This workshop revealed much enthusiasm for strengthening West Coast SftP participation in OHS issues because OHS relates to the direct needs of working people. At the same time, many participants voiced concern that our input into OHS issues be directed at structural change rather than simply reform. We discussed taking advocacy positions and/or researching issues for labor unions. The problem is, how to do this in a political context. It serves little purpose to duplicate the efforts of many liberal research consultants already working in the OSH field. We must also contribute our political analysis. Organizing laboratory workers was discussed (1/3 of the discussion group was lab workers) but no specific decisions were made. Another possibility that the group agreed to look into was sponsoring alternative forums at industrial hygiene conferences (similar to the involvement of SftP in AAAS conventions).


First we asked what everybody in the workshop was already doing. This included lecturing on food, studying intensive farming, researching the social impact of farm mechanization, working on food slide shows, working in peoples food distribution systems, and working with government and consumer groups on a Calif. food policy. It was the consensus that food and agriculture present good political issues which people can relate to easily, and good illustrations of the irrationality within the capitalist mode of production. Food cannot be treated just like any other commodity because it is a basic necessity. Agriculture is the “soft underbelly of the system.” These are also good issues to organize rural as well as urban people around. The farmers strike for parity was discussed as well as the difficulties of establishing urban-rural alliances against the big corporate interests. Even small Calif. farms are big business to salaried city workers. The trend toward increasing concentration of food growing and distribution into fewer and fewer hands was agreed on as the most important reality in US agriculture today, with Calif. leading the way. The question is what to do about it. Is the issue big vs small? Should we push for the breakup of corporate farms into smaller units andjor push for greater regulation of agribusiness moving toward socialization of agriculture with more democratic control over food production and processing?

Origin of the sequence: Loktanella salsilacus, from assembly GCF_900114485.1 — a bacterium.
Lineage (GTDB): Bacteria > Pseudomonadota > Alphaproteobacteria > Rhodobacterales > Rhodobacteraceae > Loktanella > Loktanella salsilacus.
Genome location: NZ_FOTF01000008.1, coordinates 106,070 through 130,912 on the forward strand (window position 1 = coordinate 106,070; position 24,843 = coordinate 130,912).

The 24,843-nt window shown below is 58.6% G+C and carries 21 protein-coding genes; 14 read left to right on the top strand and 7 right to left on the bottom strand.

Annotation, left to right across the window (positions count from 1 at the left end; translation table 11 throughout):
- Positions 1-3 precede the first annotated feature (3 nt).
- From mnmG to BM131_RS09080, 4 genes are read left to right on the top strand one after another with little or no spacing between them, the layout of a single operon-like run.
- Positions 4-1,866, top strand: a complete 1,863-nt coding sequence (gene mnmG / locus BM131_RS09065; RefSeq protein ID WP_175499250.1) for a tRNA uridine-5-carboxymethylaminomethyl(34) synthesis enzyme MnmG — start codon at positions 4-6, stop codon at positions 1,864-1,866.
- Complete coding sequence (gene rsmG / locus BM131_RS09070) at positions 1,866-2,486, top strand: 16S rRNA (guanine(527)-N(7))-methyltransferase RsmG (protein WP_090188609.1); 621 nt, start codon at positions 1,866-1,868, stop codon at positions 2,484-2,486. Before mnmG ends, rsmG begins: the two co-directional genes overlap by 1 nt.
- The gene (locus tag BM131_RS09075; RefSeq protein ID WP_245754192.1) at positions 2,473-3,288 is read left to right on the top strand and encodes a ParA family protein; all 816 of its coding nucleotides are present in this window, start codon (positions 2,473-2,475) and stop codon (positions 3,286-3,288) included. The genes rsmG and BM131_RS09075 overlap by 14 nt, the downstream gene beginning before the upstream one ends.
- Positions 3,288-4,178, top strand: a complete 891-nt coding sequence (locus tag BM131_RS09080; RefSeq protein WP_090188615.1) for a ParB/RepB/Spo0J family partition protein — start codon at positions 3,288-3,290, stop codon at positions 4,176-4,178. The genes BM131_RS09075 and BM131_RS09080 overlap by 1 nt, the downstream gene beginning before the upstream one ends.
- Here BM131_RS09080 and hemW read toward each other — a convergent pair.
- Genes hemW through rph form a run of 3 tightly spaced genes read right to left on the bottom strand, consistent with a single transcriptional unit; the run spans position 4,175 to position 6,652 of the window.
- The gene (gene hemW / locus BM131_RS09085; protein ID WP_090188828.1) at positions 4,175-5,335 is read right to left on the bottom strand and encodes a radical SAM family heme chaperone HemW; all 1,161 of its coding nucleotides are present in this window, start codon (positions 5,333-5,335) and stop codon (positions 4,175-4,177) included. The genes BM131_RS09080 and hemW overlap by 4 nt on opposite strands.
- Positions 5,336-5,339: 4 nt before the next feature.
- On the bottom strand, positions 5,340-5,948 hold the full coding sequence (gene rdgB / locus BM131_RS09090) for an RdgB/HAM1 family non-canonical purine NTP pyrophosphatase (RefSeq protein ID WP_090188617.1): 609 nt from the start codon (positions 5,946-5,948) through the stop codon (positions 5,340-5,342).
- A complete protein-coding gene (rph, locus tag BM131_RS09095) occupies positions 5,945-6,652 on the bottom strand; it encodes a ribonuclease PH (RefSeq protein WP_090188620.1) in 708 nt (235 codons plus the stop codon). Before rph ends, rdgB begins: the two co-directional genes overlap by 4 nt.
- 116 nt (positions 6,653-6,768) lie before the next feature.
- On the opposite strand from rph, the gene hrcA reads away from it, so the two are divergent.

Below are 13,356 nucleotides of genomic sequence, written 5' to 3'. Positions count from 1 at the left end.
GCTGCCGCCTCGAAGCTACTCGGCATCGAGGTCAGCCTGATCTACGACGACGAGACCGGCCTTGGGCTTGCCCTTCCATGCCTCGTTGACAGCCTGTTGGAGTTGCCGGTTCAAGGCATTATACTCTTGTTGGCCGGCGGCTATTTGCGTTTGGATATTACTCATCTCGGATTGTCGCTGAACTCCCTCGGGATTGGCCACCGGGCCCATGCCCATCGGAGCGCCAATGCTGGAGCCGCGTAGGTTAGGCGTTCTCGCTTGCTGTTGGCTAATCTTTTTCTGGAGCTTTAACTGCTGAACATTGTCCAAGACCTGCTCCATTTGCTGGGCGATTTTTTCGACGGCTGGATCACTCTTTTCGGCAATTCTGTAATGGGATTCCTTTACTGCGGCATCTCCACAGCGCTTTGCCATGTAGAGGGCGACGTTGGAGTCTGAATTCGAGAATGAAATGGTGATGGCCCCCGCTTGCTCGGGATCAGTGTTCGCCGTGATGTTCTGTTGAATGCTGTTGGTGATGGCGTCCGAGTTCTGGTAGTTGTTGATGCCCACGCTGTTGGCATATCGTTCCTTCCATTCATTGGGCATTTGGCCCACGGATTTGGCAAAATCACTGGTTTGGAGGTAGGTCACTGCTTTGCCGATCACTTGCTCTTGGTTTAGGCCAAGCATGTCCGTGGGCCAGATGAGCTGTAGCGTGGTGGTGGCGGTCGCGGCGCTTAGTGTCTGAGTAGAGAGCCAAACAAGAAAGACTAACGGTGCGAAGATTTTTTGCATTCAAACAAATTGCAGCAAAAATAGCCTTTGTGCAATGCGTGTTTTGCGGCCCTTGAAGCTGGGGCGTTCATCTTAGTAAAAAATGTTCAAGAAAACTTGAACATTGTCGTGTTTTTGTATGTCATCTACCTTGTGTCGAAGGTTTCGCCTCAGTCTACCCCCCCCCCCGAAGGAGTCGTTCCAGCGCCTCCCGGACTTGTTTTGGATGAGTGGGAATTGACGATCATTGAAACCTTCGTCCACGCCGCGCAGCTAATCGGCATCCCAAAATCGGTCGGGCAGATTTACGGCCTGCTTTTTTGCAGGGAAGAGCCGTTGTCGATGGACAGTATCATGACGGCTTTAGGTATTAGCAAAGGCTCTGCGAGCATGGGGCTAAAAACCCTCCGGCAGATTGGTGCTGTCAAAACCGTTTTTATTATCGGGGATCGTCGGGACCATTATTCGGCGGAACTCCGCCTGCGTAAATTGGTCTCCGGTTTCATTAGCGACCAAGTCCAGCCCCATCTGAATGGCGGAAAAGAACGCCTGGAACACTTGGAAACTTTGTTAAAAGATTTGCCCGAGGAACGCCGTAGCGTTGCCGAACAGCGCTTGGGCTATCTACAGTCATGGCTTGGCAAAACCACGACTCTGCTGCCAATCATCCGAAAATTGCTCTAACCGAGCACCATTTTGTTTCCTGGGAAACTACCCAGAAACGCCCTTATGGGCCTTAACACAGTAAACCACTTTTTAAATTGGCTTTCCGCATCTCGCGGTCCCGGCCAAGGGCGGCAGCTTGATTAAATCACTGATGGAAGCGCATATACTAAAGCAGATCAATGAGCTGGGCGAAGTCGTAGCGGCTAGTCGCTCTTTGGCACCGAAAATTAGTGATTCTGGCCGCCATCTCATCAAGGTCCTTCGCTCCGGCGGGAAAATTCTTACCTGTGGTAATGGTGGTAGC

The farmworker coop movement was discussed as a refreshing, if small, counter to the growth of agribusiness. Also discussed were the ways that coops are constrained by the market economy of agribusiness.
As a first step in coordinating our activities statewide we agreed to write a collective article for the magazine on California agriculture. The topic was divided between the five chapters as follows:
Santa Cruz—Social consequences of mechanization
Davis- Nutrition Riverside—environmental, pest control
Berkeley /SF—Political economy of corporate agriculture
Berkeley /Davis- Land use
The group concluded its discussion by agreeing to keep a closer eye on political developments in Sacramento concerning the Calif. food policy plan in the hopes of making some input.


This group discussed the techniques of social engineering and their use in different social systems. (No written statement was prepared.)


The group discussed the level at which sociobiological theory should be criticized, the historical relationship between sociobiology and other genetic deterministic explanations, and future applications of genetic explanations of behavior. It was voiced that sociobiology is another form of genetic determinism that must be exposed methodologically as pseudoscientific and speculative at best, and politically serving ruling class interests. If female/male differences in behavior are explainable at the genetic level, then it is not unreasonable to assign race and class differences to a genetic basis. Current genetic deterministic theories such as sociobiology are being used to explain the apparent failure of groups to gain equality in an era of increasing and unprecedented social and political “opportunities.” One clear example of this that was brought up is the Dec. 1977 annual meeting of the American Economics Association in N.Y. in which an entire section was devoted to Economics and Biology: Evolution, Selection and the Economic Principle. Papers presented were “The Economy of the Body” (Ghiselin), “The Bio-Economics of the Family” (Trivers), and “Cooperation, Conflict, and Competition in Economics and Biology” (Hishleifer). I Another example of institutional support of sociobiopolitics that has surfaced since the conference: Stanford Univ. Center for the Advanced Study of Behavioral Sciences in sponsoring a six week summer institute on Biological Differences and Social Equality: “Minority scholars, and young scholars (under 35) with a doctoral degree, or scholars in a wide range who are affiliated with four year colleges, colleges and universities predominantly for the Black, or regional universities are eligible to apply.” (N.B. This same center invited a noted sociobiologist to spend the current 77-78 academic year there.) The group also stressed the necessity of getting wider distribution for the SftP publications on sociobiology and genetic determinism, especially the Ann Arbor book Biology as a Social Weapon.